H. Le Bonniec and J. Hellegouarc’h, Tacite, Histoires Livres II & III, Paris 1989, 164 n. 11), it may not be too rash to suggest that they were new recruits who, until the war broke out, were undergoing basic training ( hence nondum sub signis) in an area where the climate was rather more clement than that of their native land. 22 To illustrate the cliche ’s strength, Frontinus, Strat. 2,6,6 uses acies in its two differ­ ent acceptations within a single sentence: Agesilaus Lacedaimonius adversus Thebanos, cum acie confligeret intellexissetque hostes locorum condicione clausos ob desperationem fortius dimicare, laxatis suorum ordinibus apertaque Thebanis ad evadendum via, rursus in abeun- tis contraxit aciem et sine iactura suorum cecidit aversos. Compare also Veil. Pat. 2,52,3-4 and 55,4. 23 Cf. Vergil, Aen. 5,639 and 749; 12,565; Silius Italicus, Pun. 9,602; 14,97; 15,789; Statius, Theb. 1,533; cf. Valerius Flaccus, Argon. 4,129. Among prose writers see Livy 6,31,5; 9,13,2 (at 7,37,7 and 28,33,4 I take pugnae to be in each instance a dative but see the next note); Veil. Pat. 2,79,3. 24 Tacitus uses quin three times (Hist. 2,31,2; Ann. 4,70,1; 13,45,4), quo minus once (Hist. 1,59,2). By contrast, Livy so uses quin once (22,12,3) and resorts to quominus only twice, then after in mora esse (26,3,8; 30,44,3). What Livy favours is the gentive, dimican- di (3,69,10; 7,27,6; 29,36,7), concurrendi (31,33,8) and deditionis (36,9,13); cf. Seneca, EM 107,11 (parendi) and HF 1171 (pugnandi). Among the other prose writers, quominus is used once by Cato (De agr. 148,1) once by Velleius (2,51,2), and twice by Seneca (de ben. 5,1,5 and 5,5,4); Florus goes with quin once (1,43,1). 230 M. GWYN MORGAN mentators seem almost universally to have missed in their readiness to emend or-with the exception only of Wolff-to ignore the word 25. The expression nec mora and its equivalents haud mora and nulla mora are used by Roman writers, the poets especially, time after time, and for the most part asyndetically, as in Stati- us’ nec mora, prorumpit Tydeus (Theb. 6,8 13)26. But whether or not the phrase is employed in this concise form, it is very rarely followed by an adversative particle. Nor is the reason far to seek: the four other passages in which such adversatives ap- pear are each and every one of them marked by a strong contrast 27. At Conon 3,3 Nepos teils of his hero ’s seeking audience of the Persian king, and of his being informed by the vizier that an audience could be granted easily enough, but that a letter would obviate the need for proskynesis: huic ille „nulla“ inquit „mora est, sed tu delibera, utrum colloqui malis an per litteras agere, quae cogitas In Georgics 3,108-111 Vergil describes a race in terms contrast- ing the heavens and the earth, the glory and the dirt: iamque humiles iamque elati sublime videntur I aera per vacuum ferri atque adsurgere in auras. I nec mora nec requies; at fulvae nimbus harenae I tollitur, umescunt spumis flatuque sequentum2*. At Silvae 5,2,1-3 Statius shifts from the departure of his friend Cri- spinus to its effects on himself: rura meus Tyrrhena petit saltusque Tagetis I Cri- spinus; nec longa mora est aut avia tellus, I sed mea secreto velluntur pectora morsu. And finally, at Met. 7,9 describes the effect on the robbers - the reverse of what one might expect - of the speech by the seemingly unprepossessing youth Haemus, who, introduced to them as a potential member of their band, has urged them to make him their leader: nec mora nec cunctatio, sed calculis omnibus ducatum latrones unanimes ei deferunt29.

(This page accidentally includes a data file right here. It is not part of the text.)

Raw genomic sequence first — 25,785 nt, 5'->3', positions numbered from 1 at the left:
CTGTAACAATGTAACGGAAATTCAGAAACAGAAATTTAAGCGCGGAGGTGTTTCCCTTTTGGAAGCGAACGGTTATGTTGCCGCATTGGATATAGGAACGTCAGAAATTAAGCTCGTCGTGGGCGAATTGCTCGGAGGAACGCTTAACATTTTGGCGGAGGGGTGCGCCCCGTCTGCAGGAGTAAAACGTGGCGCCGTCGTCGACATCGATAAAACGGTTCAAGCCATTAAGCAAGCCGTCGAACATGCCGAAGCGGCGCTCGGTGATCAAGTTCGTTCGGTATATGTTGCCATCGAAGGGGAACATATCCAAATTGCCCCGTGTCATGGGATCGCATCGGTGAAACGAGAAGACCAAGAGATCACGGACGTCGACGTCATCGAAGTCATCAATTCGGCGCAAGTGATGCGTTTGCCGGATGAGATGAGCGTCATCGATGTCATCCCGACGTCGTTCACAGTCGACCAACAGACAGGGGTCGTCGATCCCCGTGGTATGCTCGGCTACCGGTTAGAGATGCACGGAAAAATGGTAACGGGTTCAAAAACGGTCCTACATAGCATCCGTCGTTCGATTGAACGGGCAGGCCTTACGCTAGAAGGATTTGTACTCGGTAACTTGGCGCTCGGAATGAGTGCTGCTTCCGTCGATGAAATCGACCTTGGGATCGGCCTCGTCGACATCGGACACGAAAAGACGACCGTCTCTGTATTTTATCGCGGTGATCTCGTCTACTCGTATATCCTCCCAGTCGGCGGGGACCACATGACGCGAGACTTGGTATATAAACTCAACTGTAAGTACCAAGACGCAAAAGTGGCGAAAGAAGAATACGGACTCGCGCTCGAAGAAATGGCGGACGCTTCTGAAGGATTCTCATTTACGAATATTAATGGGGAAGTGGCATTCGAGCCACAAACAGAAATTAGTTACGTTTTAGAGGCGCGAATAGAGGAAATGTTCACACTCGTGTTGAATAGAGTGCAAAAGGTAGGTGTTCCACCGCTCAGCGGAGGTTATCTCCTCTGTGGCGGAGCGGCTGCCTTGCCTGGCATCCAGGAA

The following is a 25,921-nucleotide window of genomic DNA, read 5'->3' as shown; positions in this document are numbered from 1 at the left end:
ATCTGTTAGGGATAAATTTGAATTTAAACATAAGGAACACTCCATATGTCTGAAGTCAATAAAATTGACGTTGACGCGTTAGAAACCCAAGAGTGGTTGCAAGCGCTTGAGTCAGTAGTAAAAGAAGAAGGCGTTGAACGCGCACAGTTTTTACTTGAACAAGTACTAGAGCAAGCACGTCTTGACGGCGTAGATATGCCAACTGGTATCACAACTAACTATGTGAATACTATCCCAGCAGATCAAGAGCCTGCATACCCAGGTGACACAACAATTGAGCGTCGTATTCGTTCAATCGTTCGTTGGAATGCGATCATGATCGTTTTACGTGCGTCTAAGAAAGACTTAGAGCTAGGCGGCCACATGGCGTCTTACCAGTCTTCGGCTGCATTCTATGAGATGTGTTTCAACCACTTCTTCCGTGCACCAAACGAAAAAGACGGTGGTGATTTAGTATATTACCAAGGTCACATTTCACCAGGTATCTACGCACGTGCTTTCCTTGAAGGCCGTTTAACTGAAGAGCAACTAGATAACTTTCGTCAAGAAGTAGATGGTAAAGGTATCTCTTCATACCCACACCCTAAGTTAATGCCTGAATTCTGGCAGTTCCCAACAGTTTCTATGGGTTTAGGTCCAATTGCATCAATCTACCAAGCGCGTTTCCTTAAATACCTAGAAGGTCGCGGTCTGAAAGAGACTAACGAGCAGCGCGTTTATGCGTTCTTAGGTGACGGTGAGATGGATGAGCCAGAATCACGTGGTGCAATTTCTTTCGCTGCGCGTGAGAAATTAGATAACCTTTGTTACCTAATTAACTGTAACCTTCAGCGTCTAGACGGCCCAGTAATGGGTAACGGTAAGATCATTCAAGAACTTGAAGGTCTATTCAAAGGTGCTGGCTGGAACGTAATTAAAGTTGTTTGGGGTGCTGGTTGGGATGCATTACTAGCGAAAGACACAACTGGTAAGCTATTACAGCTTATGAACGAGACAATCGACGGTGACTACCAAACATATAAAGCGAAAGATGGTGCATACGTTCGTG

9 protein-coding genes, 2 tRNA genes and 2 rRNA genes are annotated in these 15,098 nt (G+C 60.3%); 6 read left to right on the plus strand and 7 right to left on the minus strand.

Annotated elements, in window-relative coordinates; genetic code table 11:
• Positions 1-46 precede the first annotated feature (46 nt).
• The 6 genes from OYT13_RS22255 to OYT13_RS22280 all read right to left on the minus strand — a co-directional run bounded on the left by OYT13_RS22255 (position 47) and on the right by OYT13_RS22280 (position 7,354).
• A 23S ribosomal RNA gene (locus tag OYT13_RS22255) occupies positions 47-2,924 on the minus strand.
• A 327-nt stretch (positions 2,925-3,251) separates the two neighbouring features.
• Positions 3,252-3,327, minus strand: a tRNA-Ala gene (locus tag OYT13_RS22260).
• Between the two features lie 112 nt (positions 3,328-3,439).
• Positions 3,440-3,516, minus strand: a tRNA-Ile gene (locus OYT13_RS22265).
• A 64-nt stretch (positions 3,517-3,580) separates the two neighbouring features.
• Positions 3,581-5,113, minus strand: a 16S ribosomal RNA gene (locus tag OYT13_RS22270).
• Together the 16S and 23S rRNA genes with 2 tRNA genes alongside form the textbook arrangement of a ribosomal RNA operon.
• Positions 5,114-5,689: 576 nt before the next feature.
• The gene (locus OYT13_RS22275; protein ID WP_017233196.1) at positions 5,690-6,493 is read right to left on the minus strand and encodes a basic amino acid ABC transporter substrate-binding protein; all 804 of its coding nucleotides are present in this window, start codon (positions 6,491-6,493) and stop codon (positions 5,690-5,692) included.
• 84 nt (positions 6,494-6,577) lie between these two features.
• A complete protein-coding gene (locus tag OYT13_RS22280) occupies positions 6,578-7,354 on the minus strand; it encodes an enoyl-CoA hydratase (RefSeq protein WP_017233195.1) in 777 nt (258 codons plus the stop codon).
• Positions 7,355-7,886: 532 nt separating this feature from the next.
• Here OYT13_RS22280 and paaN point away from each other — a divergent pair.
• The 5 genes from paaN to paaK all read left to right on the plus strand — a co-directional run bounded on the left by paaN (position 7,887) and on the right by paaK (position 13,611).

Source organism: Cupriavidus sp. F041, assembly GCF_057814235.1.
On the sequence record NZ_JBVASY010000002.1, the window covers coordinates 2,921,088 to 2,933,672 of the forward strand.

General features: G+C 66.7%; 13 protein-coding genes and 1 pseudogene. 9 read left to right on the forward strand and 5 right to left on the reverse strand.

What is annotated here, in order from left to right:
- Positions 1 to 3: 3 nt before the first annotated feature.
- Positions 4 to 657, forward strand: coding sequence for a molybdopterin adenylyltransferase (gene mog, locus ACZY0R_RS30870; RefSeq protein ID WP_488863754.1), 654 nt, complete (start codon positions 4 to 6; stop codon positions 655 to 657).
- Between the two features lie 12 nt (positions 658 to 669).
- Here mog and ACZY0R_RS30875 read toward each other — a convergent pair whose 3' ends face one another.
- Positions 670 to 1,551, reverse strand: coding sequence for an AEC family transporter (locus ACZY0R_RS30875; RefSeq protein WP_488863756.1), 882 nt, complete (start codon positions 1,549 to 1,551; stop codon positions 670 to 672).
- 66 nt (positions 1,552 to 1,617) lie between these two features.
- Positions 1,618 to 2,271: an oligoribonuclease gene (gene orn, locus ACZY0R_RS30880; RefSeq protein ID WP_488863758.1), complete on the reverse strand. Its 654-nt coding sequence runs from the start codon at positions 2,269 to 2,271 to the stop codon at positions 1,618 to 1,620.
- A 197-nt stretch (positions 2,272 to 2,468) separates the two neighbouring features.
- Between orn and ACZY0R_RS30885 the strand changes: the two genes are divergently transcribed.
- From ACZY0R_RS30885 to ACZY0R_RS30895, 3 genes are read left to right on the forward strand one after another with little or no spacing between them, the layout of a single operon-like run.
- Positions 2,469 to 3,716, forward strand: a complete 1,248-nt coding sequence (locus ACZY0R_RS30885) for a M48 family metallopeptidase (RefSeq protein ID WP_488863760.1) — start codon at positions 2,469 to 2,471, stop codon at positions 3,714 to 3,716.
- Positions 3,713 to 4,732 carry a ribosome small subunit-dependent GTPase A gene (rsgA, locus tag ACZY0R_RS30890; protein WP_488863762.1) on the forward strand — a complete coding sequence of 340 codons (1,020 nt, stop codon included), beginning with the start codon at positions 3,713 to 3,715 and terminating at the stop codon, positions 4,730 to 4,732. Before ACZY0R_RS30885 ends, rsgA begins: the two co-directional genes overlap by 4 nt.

Wolff, op. ciL (above, note 4) 199: „Durch sed werden die etwas ungewöhnlichen Verhältnisse, unter welchem es zum Kampfe kam, eingeführt “. The explanation is uncon- vincing (as Andresen remarked), but no other editor has even attempted to account for the word’s presence. Heubner, op. cit (note 7) 67 merely lists the Vergil and Apuleius passages discussed below. 26 The usage, whatever the precise wording, is so common in the poets that to enumera- te every example would produce a list of inordinate length. Perhaps it will be enough to indi- cate that there are 21 instances in Vergil (with two more in the Appendix Vergiliana), three in , 53 in , one in , one in Persius, 16 in Statius (including the passage quoted in the text), 14 in Silius Italicus, and four in Valerius Flaccus. It is more important, however, to note that the expression appears in Silver prose too: see Seneca, Apoc. 11,6; Pe- tronius, Sat. 49,6 and 10; 64,7; 99,6 (cf. also 105,4); Pliny, Epist.2,20,5. And it is surely for this same, abrupt effect that Tacitus tries at Ann. 14,57,4 (nec ultra mora). 27 This is based on a survey of every single instance of mora in the file of the Packard Humanities Institute Corpus of Texts (Version 5.3). 28 There is no basis for the assertion that the at “is continuative, not adversative ” (J. Conington, H. Nettleship and F. Haverfield, The Works of : Eclogues and Georgics, London 1898, 296). As is pointed out by R.F. Thomas, Virgil, Georgics Books III—IV, Cam­ bridge 1988, 59, the passages Vergil is echoing (Homer, II. 23,365-6; Sophocles, Elec. 714—5) both open with 5e. 29 What makes this instance remarkable is that it Stands alone, whereas Apuleius resorts Tacitus, Histories 2,14,2 231

To revert once again to the passage from which we started, it emerges that the deployment of sed after nec mora confirms our findings on the use of acies. So uncommon was it to employ an adversative particle after nec mora that the Roman reader would have recognised instantly the marked change of focus it introduced. Hence he would have had no difficulty in grasping that the following acies must in any case refer to the Othonian battle line. The wording is indeed concise, but not over-concise, still less thoughtless. As so often, Tacitus expresses himself with the greatest care, but we have to show comparable care if we are not to accuse him of faults of which he is guiltless30.

Austin, Texas M. Gwyn Morgan

to nec mora, cum eighteen times in the Met. (2,17; 25; 3,2 [bis]; 9; 28; 4,4; 10; 19; 23; 5,6; 7; 6,18; 24; 7,9; 11,7 [bis]; 11). 30 I wish to thank Bryan James and Richard Pianka for their help in assembling and ver- ifying the lexicographical material which underpins this paper.